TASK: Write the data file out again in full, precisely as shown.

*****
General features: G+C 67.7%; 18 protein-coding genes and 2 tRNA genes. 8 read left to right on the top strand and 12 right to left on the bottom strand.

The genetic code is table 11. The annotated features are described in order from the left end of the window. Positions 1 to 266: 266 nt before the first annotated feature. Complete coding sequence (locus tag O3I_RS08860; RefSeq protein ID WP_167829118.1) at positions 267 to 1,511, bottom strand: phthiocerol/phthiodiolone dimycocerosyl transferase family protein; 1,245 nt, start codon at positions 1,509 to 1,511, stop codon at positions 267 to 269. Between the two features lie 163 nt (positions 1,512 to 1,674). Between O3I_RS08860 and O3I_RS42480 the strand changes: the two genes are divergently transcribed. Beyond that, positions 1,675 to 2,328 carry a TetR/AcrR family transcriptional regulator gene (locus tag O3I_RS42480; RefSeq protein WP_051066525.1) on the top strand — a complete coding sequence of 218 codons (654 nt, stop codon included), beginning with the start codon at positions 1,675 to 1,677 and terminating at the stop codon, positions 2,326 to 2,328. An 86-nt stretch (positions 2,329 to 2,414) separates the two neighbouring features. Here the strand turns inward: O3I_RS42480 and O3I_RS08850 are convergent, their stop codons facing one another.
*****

General features: G+C 67.7%; 18 protein-coding genes and 2 tRNA genes. 8 read left to right on the top strand and 12 right to left on the bottom strand.

The genetic code is table 11. The annotated features are described in order from the left end of the window. Positions 1 to 266: 266 nt before the first annotated feature. Complete coding sequence (locus tag O3I_RS08860; RefSeq protein ID WP_167829118.1) at positions 267 to 1,511, bottom strand: phthiocerol/phthiodiolone dimycocerosyl transferase family protein; 1,245 nt, start codon at positions 1,509 to 1,511, stop codon at positions 267 to 269. Between the two features lie 163 nt (positions 1,512 to 1,674). Between O3I_RS08860 and O3I_RS42480 the strand changes: the two genes are divergently transcribed. Beyond that, positions 1,675 to 2,328 carry a TetR/AcrR family transcriptional regulator gene (locus tag O3I_RS42480; RefSeq protein WP_051066525.1) on the top strand — a complete coding sequence of 218 codons (654 nt, stop codon included), beginning with the start codon at positions 1,675 to 1,677 and terminating at the stop codon, positions 2,326 to 2,328. An 86-nt stretch (positions 2,329 to 2,414) separates the two neighbouring features. Here the strand turns inward: O3I_RS42480 and O3I_RS08850 are convergent, their stop codons facing one another.